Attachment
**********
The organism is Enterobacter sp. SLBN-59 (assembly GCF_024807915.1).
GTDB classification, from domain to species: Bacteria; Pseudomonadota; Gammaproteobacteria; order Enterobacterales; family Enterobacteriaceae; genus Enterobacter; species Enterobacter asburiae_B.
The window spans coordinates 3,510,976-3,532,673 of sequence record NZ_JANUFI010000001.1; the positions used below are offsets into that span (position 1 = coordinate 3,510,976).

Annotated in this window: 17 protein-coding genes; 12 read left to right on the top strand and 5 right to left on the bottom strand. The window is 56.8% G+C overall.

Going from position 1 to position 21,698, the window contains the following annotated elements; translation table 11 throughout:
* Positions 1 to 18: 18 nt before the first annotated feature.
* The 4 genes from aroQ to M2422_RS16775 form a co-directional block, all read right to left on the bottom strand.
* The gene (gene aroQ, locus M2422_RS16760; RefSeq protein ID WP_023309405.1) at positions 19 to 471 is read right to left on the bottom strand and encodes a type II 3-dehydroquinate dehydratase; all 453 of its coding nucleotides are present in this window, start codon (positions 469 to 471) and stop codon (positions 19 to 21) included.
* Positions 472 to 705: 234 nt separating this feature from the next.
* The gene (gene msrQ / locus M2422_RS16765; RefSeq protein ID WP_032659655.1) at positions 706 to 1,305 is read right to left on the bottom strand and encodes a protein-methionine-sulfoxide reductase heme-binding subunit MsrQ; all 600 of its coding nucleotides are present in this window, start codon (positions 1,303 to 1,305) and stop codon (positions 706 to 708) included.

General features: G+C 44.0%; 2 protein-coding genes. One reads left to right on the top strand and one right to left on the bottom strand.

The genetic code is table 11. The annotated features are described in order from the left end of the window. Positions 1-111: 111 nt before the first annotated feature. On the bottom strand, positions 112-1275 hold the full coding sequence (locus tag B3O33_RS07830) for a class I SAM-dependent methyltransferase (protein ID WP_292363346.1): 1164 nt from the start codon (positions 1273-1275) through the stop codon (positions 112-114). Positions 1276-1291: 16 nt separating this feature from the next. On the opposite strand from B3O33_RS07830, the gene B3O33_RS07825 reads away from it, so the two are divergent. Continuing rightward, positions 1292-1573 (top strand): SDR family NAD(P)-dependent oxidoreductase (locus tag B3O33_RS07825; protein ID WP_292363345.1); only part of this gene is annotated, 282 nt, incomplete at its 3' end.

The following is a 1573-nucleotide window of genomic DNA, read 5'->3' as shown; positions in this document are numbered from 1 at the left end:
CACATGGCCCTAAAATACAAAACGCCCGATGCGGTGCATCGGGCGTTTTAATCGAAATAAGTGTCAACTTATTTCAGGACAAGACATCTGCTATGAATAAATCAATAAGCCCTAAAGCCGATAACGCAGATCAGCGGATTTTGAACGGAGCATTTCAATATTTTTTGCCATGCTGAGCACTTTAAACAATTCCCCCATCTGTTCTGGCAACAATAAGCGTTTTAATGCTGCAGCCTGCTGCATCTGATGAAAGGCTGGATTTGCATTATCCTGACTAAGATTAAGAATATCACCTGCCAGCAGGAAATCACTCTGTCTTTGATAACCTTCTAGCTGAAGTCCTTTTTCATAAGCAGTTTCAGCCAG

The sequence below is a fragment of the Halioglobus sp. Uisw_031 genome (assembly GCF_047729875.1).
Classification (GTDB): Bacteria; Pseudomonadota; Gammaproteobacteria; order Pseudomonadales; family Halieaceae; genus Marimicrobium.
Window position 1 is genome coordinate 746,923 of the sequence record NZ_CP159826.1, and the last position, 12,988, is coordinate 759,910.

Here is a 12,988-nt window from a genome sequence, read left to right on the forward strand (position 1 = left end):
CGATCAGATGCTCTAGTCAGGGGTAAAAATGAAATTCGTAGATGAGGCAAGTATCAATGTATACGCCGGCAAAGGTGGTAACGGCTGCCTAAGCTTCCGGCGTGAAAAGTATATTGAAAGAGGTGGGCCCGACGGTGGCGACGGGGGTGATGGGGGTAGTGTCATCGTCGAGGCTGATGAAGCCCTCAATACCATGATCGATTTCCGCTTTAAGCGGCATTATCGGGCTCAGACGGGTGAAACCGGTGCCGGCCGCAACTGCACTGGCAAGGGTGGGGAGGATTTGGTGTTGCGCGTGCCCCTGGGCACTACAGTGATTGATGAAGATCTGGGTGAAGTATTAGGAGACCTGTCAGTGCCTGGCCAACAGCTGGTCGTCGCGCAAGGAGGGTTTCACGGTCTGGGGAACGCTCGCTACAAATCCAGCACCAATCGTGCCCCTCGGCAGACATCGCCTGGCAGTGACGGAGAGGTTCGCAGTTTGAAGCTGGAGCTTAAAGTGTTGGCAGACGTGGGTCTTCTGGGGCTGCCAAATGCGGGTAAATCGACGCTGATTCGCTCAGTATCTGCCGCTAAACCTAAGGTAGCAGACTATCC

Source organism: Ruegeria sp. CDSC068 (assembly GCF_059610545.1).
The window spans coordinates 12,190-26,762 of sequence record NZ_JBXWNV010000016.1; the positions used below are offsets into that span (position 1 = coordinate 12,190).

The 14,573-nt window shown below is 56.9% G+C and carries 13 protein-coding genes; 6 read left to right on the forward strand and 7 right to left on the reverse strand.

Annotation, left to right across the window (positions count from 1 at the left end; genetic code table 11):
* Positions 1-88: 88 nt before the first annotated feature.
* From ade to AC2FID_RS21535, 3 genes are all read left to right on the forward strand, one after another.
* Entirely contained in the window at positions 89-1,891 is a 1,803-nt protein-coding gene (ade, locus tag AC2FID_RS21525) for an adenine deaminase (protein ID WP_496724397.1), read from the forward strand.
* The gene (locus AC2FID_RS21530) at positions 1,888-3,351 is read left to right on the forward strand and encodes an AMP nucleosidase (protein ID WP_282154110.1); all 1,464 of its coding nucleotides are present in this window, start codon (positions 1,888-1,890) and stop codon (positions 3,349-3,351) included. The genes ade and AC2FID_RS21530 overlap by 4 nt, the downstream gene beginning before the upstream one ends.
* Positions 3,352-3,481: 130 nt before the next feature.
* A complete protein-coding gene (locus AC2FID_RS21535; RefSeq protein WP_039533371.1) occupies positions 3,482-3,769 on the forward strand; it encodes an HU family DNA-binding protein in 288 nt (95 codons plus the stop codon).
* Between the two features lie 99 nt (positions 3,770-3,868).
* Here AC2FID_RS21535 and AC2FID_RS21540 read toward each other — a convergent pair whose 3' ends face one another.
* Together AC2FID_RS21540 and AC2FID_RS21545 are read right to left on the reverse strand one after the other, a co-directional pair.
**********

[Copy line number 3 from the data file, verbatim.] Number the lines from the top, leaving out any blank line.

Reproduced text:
The window spans coordinates 3,510,976-3,532,673 of sequence record NZ_JANUFI010000001.1; the positions used below are offsets into that span (position 1 = coordinate 3,510,976).